[Thompson, Paul. "Minneapolis-St. Louis on Amtrak." On Track On Line n. seq. (Apr. 2003): 59 pars. Online. Internet. 8 Aug. 2005. Available http://www.on-track-on-line.com/trips/
trip-2003-04-18-thompson.shtml.]
[Snider, Becky L, et al. "Route 66 in Missouri." National Park Service Cultural Resources. Online. 2003. Available http://www.cr.nps.gov/rt66/HistSig/MissouriContext.htm.]

The movement to secure Federal and state funding for an interstate highway system took decades to bear fruit because it was plagued by memories of boondoggles from public financing of canals and railroads over the previous four score years.
Pre66 Ribbon Pavement, Miami, OK

Pre-66 Ribbon Pavement, Miami, OK

  • While legislation for public highways first appeared in 1916, with revisions in 1921, it was not until Congress enacted an even more comprehensive version of the act in 1925 that the government executed its plan for national highway construction. Officially, the numerical designation 66 was assigned to the Chicago-to-Los Angeles route in the summer of 1926. With that designation came its acknowledgment as one of the nation's principal east-west arteries. For the most part, U.S. 66 was just an assignment of a number to an already existing network of state-managed roads, most of which were in poor condition.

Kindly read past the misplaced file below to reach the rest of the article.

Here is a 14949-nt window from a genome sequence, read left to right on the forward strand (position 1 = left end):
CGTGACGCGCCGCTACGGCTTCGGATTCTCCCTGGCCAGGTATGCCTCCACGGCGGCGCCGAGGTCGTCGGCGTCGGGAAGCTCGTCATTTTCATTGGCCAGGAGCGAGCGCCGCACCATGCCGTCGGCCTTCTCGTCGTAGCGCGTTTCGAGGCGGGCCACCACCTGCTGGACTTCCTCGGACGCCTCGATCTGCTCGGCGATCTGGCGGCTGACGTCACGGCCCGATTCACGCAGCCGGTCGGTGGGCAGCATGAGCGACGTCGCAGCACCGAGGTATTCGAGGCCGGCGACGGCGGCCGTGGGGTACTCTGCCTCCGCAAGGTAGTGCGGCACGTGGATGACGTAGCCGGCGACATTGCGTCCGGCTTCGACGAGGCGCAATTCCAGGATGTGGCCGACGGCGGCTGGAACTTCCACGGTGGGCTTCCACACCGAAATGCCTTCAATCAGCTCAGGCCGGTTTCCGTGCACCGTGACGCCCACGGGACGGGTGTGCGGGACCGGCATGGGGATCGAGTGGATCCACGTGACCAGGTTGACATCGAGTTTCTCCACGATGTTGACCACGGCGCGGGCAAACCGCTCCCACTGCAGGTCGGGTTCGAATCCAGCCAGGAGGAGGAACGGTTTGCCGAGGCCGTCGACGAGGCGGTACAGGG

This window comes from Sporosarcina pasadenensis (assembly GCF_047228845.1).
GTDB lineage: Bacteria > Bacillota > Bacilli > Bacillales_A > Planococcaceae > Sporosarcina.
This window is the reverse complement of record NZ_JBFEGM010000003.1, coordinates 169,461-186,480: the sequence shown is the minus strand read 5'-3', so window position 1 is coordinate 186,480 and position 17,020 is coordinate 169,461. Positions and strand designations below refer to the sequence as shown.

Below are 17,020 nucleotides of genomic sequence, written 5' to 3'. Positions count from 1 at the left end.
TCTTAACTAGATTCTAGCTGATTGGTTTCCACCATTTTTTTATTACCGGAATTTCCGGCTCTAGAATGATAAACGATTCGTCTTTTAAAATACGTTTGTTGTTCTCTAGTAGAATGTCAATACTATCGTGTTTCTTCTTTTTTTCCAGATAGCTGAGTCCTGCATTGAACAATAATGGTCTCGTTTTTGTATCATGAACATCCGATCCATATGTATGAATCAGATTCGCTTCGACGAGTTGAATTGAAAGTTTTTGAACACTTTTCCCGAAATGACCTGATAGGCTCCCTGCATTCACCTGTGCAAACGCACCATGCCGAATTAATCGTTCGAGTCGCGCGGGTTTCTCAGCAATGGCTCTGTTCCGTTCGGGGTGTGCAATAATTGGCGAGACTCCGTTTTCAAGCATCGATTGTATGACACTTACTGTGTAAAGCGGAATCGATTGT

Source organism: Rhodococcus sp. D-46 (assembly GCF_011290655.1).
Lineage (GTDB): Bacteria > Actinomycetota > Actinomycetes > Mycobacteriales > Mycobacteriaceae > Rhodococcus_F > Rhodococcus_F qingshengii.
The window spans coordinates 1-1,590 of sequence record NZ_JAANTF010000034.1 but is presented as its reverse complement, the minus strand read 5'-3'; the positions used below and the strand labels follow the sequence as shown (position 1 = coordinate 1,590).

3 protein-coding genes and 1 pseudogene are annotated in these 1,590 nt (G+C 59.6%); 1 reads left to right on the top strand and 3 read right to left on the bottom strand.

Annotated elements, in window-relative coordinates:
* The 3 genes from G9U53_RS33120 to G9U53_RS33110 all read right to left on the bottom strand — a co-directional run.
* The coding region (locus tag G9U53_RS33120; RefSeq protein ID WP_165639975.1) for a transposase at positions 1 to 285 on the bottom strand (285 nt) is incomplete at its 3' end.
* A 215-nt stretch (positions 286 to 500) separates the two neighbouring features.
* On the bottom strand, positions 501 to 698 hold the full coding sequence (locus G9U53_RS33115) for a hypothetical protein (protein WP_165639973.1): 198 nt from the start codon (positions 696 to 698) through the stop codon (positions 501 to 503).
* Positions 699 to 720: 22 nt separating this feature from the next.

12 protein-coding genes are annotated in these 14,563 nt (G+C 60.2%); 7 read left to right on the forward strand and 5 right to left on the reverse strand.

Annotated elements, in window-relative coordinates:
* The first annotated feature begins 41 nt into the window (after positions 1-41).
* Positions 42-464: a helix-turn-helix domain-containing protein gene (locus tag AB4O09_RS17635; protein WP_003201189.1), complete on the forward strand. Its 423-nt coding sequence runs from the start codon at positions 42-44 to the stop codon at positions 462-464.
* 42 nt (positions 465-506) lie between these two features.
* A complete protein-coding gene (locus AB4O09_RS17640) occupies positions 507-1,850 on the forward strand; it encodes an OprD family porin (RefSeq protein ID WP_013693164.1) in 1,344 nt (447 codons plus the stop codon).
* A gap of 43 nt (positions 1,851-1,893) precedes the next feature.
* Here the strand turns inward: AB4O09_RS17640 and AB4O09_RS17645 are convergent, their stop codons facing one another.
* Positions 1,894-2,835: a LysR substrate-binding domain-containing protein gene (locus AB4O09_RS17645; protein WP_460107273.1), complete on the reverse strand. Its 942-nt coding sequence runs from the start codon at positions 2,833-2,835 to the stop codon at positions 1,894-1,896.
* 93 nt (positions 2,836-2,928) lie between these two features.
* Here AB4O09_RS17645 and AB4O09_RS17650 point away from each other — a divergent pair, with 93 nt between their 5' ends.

• One outstanding example of the highway in its early form is the 3.5 mile section near Miami, Oklahoma, estimated to have been constructed between 1919 and 1924.
[United States. Department of the Interior. National Park Service. Special Resource Study: Route 66. Online. 1995. Available http://www.cr.nps.gov/rt66/SpecialResourceStudy.pdf.]
Chain of Rocks Bridge ~ Looking toward MO

Chain of Rocks Bridge

  • Many of Missouri’s bridges were constructed in the 1920s. Undoubtedly, the most famous of these bridges is the Chain of Rocks Bridge, which opened in 1929.  The one-mile bridge, which spans the Mississippi River between Madison, Illinois and St. Louis, was constructed as a private venture by the Chain of Rocks and Kingshighway Bridge Company.  Built as a toll bridge to bring travelers into St. Louis from the north, the Chain of Rocks Bridge became a free crossing in 1966.  The bridge, which is the 12th longest continuous span bridge in the world, became notorious for delays caused by the 30-degree bend in its middle span.  After the City of Madison purchased it, the Chain of Rocks Bridge was incorporated into the third routing of U.S. 66 through St. Louis in 1931.  In 1965, U.S. 66 traffic was routed over the new I-270 bridge.  The Chain of Rocks Bridge closed for repairs in 1970 and never reopened to automobile traffic.  In recent years, it has been reopened for hiking and biking, connecting Missouri and Illinois trails.
[Snider, Becky L, et al. "Route 66 in Missouri." National Park Service Cultural Resources. Online. 2003. Available http://www.cr.nps.gov/rt66/HistSig/
MissouriContext.htm.]